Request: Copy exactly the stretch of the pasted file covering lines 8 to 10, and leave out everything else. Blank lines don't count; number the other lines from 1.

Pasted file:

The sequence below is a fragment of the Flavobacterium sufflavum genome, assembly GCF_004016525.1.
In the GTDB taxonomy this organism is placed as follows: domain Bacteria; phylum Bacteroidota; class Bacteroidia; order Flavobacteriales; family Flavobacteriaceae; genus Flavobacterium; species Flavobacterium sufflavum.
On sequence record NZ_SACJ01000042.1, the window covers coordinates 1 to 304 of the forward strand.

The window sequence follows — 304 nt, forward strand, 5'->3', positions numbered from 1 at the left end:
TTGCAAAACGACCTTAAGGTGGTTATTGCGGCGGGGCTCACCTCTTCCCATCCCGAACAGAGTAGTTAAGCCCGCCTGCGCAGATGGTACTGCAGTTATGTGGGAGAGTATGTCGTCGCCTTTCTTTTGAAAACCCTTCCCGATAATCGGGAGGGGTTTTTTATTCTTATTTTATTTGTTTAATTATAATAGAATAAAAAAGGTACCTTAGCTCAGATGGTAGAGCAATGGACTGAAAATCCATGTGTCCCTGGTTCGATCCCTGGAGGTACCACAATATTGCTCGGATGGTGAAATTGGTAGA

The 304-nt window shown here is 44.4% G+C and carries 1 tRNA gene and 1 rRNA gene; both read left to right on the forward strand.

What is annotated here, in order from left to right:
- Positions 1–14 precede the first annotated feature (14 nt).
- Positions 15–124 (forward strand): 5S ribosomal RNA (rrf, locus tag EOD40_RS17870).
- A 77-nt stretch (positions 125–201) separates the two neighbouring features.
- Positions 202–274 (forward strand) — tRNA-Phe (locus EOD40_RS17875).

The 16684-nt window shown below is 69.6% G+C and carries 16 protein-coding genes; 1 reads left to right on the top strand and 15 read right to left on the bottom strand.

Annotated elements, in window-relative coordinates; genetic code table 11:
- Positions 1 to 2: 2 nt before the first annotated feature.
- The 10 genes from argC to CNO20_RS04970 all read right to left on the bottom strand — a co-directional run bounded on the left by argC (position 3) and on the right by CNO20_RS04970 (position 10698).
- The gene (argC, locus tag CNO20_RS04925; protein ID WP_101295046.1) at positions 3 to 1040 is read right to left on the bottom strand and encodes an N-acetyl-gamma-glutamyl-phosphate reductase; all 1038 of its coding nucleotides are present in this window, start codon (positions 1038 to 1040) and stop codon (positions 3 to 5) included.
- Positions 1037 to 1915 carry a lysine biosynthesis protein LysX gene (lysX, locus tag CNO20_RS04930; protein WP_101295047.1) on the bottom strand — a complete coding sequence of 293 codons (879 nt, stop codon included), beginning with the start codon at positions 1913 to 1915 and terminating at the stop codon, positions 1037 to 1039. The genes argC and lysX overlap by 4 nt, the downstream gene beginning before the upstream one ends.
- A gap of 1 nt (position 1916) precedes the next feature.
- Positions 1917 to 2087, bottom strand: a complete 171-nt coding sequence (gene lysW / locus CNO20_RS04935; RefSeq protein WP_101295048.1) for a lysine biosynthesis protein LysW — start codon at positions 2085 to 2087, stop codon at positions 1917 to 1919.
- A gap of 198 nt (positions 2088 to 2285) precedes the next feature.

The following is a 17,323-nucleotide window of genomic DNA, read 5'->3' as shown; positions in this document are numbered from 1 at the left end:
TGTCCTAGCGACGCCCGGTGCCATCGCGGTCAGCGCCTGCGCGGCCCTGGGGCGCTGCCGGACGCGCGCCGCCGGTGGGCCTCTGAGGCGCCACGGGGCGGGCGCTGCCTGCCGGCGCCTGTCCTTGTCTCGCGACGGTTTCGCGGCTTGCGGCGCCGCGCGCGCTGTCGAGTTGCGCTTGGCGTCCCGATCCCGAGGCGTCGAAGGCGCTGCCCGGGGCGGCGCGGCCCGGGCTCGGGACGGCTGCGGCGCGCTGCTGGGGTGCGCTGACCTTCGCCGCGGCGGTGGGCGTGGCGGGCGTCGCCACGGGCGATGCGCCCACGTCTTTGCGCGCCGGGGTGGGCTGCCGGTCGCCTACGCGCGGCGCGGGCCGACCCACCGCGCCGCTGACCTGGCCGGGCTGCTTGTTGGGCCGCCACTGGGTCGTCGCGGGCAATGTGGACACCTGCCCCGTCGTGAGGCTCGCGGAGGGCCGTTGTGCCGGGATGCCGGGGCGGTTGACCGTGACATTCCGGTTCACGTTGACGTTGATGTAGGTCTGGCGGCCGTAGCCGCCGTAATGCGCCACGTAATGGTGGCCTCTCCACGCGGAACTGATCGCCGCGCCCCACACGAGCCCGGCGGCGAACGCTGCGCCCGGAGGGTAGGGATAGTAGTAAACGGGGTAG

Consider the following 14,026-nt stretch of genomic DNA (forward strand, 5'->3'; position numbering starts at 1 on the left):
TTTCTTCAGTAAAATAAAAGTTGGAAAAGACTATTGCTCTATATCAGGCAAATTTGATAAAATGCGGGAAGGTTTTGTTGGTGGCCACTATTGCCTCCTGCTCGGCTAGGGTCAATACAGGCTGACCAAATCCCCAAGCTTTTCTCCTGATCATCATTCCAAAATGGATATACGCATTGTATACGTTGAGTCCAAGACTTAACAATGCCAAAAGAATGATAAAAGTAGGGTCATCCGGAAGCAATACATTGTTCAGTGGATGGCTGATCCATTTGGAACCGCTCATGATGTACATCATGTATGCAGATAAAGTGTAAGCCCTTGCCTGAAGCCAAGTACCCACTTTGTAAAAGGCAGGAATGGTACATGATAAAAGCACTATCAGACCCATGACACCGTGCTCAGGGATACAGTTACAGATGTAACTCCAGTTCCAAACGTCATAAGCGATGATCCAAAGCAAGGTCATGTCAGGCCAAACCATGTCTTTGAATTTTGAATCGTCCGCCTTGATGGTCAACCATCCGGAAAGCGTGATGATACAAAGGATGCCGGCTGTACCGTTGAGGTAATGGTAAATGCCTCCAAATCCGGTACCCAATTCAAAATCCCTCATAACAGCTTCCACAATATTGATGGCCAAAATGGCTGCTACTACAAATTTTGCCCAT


- Positions 1–14 precede the first annotated feature (14 nt).
- Positions 15–124 (forward strand): 5S ribosomal RNA (rrf, locus tag EOD40_RS17870).
- A 77-nt stretch (positions 125–201) separates the two neighbouring features.